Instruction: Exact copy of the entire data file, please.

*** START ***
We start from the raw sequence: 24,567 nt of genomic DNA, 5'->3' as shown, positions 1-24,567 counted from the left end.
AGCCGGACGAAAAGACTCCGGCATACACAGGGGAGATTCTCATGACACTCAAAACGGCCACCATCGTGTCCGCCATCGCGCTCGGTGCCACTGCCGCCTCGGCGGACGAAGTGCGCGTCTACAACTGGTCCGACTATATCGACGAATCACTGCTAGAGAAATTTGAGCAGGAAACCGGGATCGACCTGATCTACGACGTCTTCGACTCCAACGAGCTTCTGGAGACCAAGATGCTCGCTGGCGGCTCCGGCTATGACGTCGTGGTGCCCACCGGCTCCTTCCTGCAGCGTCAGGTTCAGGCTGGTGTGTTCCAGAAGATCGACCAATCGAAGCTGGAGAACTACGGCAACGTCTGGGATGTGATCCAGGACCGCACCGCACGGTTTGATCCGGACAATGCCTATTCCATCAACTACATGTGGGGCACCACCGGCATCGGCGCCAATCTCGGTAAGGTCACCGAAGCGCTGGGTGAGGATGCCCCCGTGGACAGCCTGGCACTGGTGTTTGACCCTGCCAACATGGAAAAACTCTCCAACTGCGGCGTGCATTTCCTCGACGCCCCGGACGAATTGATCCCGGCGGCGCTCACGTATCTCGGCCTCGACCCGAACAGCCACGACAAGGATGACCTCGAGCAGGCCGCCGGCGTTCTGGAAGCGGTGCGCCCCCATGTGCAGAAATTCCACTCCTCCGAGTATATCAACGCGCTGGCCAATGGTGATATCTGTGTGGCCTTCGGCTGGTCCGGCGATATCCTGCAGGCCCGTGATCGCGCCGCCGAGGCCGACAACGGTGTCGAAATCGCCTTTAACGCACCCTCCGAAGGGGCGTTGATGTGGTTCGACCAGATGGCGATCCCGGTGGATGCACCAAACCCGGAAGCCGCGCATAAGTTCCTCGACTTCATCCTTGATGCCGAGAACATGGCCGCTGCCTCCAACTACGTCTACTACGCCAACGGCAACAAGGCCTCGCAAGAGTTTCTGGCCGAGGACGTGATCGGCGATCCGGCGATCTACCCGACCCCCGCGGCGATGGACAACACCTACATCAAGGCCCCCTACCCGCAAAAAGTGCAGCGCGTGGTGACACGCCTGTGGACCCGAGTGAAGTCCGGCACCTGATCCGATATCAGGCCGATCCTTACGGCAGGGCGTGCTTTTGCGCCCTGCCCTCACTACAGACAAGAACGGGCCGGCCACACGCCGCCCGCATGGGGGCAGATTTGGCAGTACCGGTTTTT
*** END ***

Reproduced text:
We start from the raw sequence: 24,567 nt of genomic DNA, 5'->3' as shown, positions 1-24,567 counted from the left end.
AGCCGGACGAAAAGACTCCGGCATACACAGGGGAGATTCTCATGACACTCAAAACGGCCACCATCGTGTCCGCCATCGCGCTCGGTGCCACTGCCGCCTCGGCGGACGAAGTGCGCGTCTACAACTGGTCCGACTATATCGACGAATCACTGCTAGAGAAATTTGAGCAGGAAACCGGGATCGACCTGATCTACGACGTCTTCGACTCCAACGAGCTTCTGGAGACCAAGATGCTCGCTGGCGGCTCCGGCTATGACGTCGTGGTGCCCACCGGCTCCTTCCTGCAGCGTCAGGTTCAGGCTGGTGTGTTCCAGAAGATCGACCAATCGAAGCTGGAGAACTACGGCAACGTCTGGGATGTGATCCAGGACCGCACCGCACGGTTTGATCCGGACAATGCCTATTCCATCAACTACATGTGGGGCACCACCGGCATCGGCGCCAATCTCGGTAAGGTCACCGAAGCGCTGGGTGAGGATGCCCCCGTGGACAGCCTGGCACTGGTGTTTGACCCTGCCAACATGGAAAAACTCTCCAACTGCGGCGTGCATTTCCTCGACGCCCCGGACGAATTGATCCCGGCGGCGCTCACGTATCTCGGCCTCGACCCGAACAGCCACGACAAGGATGACCTCGAGCAGGCCGCCGGCGTTCTGGAAGCGGTGCGCCCCCATGTGCAGAAATTCCACTCCTCCGAGTATATCAACGCGCTGGCCAATGGTGATATCTGTGTGGCCTTCGGCTGGTCCGGCGATATCCTGCAGGCCCGTGATCGCGCCGCCGAGGCCGACAACGGTGTCGAAATCGCCTTTAACGCACCCTCCGAAGGGGCGTTGATGTGGTTCGACCAGATGGCGATCCCGGTGGATGCACCAAACCCGGAAGCCGCGCATAAGTTCCTCGACTTCATCCTTGATGCCGAGAACATGGCCGCTGCCTCCAACTACGTCTACTACGCCAACGGCAACAAGGCCTCGCAAGAGTTTCTGGCCGAGGACGTGATCGGCGATCCGGCGATCTACCCGACCCCCGCGGCGATGGACAACACCTACATCAAGGCCCCCTACCCGCAAAAAGTGCAGCGCGTGGTGACACGCCTGTGGACCCGAGTGAAGTCCGGCACCTGATCCGATATCAGGCCGATCCTTACGGCAGGGCGTGCTTTTGCGCCCTGCCCTCACTACAGACAAGAACGGGCCGGCCACACGCCGCCCGCATGGGGGCAGATTTGGCAGTACCGGTTTTT